Why You Eat When You’re Not Hungry

Do you eat when you’re not hungry? Why does this happen? In this article, we’ll explain the different possible reasons.
Why You Eat When You’re Not Hungry

Last update: 17 January, 2021

In this article, we’ll explain the factors that make you eat when you don’t have an appetite.

Have you ever eaten without having an appetite? Surely this has happened to you many times. But why do you eat when you’re not hungry?

There’s a fine line between people who eat when they’re not hungry and emotional eaters. Indulging in emotional eating can be dangerous, as it increases the risk of developing an eating disorder.

The sense of hunger

To begin with, it’s important to take a closer look at hunger itself. Here are some of the reasons why you feel hunger.

  • Hunger helps you meet your nutrient needs.
  • Eating helps you maintain cell structures and functions.
  • Hunger encourages you to eat, which gives your body energy.

However, nowadays, people are increasingly eating more out of pleasure than to nourish themselves. In the very stressful society in which we live, food marketing, and how easy it is to access different foods are factors that can influence this problem.

Below, discover why you eat when you’re not hungry.

What’s hunger and how does the body regulate it?

Hunger is the sensation that indicates your body’s natural need for food. Substances that operate in the brain, specifically in the hypothalamus, are behind it.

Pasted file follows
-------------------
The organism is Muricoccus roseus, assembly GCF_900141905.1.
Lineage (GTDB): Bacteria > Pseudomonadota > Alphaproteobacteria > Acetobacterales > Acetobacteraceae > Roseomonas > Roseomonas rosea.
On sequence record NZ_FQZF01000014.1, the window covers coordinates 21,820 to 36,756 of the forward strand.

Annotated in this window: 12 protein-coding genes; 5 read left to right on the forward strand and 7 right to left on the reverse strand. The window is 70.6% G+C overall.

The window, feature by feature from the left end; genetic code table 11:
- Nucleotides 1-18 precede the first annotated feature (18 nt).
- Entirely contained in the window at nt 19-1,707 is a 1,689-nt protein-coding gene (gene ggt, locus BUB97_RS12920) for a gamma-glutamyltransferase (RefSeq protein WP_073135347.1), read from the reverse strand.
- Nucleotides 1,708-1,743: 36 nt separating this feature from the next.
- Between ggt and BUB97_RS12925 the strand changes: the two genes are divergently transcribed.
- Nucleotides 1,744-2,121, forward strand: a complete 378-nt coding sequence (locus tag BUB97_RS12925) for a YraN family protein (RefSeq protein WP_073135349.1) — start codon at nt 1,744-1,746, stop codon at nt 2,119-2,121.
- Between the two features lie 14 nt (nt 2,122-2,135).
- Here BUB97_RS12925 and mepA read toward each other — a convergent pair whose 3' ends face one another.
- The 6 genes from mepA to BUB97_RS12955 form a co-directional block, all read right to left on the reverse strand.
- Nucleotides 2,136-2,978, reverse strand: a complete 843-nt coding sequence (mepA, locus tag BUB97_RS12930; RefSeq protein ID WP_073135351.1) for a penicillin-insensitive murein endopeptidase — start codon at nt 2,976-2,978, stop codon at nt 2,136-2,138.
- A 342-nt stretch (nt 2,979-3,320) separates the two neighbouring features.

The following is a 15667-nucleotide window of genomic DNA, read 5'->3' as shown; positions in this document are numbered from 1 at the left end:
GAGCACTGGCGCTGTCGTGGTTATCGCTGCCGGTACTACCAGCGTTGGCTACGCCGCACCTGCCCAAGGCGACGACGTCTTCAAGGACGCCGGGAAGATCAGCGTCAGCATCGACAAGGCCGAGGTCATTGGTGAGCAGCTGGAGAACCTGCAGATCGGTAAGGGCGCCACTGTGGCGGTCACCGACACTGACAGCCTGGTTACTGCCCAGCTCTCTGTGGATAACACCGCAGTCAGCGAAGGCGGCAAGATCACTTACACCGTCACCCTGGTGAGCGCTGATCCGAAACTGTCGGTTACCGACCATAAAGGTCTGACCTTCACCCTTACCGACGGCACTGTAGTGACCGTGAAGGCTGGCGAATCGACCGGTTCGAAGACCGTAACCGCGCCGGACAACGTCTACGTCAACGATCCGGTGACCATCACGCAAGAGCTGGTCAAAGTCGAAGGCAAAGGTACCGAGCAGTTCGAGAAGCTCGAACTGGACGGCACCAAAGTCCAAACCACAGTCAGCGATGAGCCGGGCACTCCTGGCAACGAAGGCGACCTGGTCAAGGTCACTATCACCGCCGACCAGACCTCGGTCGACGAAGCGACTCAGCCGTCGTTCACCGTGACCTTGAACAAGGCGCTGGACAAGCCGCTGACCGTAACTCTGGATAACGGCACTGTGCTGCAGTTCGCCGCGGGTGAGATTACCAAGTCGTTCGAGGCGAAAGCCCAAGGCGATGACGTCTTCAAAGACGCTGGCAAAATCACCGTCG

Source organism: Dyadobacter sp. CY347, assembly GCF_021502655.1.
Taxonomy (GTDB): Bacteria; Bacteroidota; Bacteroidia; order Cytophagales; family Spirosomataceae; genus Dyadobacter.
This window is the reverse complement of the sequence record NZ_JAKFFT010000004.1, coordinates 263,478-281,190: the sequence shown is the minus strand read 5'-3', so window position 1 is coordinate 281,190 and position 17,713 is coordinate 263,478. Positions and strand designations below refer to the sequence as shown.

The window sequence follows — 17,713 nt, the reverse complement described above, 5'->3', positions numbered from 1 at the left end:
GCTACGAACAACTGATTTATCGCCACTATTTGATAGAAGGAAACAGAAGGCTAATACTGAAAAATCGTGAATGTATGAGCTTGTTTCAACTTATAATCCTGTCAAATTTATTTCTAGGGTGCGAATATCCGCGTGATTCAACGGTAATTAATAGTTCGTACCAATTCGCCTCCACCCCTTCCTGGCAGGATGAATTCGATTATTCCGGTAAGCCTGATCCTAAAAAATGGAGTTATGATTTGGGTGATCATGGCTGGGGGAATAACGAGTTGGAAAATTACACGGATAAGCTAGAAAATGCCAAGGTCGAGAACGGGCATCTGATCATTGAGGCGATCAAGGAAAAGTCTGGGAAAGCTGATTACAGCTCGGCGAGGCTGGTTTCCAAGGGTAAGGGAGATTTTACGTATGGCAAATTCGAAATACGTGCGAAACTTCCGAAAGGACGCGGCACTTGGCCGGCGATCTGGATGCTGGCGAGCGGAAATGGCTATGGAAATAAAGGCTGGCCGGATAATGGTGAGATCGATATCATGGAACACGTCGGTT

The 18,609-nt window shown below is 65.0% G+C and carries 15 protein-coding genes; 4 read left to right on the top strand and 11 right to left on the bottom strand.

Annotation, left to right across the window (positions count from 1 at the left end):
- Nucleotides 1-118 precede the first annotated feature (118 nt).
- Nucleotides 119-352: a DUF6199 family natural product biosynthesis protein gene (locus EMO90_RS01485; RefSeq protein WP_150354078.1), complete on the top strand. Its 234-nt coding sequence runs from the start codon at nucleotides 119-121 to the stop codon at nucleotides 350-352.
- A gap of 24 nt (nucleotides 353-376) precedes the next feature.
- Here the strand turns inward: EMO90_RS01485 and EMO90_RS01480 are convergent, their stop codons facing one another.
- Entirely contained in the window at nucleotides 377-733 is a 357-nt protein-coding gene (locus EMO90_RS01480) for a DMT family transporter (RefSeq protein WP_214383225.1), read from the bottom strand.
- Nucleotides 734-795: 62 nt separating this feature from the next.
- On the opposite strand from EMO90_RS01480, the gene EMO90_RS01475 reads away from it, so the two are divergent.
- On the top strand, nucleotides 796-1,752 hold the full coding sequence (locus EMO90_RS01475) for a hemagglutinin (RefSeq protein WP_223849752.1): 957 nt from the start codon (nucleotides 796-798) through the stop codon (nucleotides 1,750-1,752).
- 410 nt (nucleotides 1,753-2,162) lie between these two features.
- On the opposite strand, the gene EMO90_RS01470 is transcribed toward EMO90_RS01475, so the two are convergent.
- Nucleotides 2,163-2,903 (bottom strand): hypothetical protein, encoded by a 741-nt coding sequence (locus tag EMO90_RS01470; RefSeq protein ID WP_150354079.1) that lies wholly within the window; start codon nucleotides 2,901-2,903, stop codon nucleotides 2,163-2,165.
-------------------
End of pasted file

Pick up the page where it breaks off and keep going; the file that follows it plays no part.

A  neuroendocrine system located in the hypothalamus regulates hunger, satiety, and energy balance. The system is a complex network of neurohormonal circuits. This network consists of long-term and short-term peripheral and central molecular signals, as well as other sensory, mechanical, and cognitive factors.

Short-term signals are regulated by ghrelin, which increases with fasting, and leptin, which inhibits food intake and boosts metabolism. In contrast, long-term signals reflect the size of fat reserves.

A woman in her fridge about to eat chocolate cake.

Why you eat when you’re not hungry

As we mentioned above, other external factors encourage you to eat when you’re not hungry. We’ll explain them below.

High palatability of foods

The food industry has created foods with very powerful flavors to whet your appetite so you want to keep eating more. For example, the mixture of sugar and fats in sweets or very salty foods with artificial flavors, such as French fries.

In fact, a fifth flavor, umami, was invented. Foods rich in monosodium glutamate have this flavor. In fact, it’s mainly found in ultra-processed foods.

It’s worth mentioning that, according to a study published in the European Journal of Clinical Nutrition, satiating foods are those rich in protein, fats, and fiber.

Food marketing

You probably see food advertising everywhere, and not exactly for healthy foods. Seeing a commercial for food that appeals to you while you’re watching TV can evoke certain emotions. This is something marketing takes advantage of to boost sales.

Commercials are catchy and fun. When you see or hear the advertisement for a food product, you could be tempted to consume it, no matter what time it is.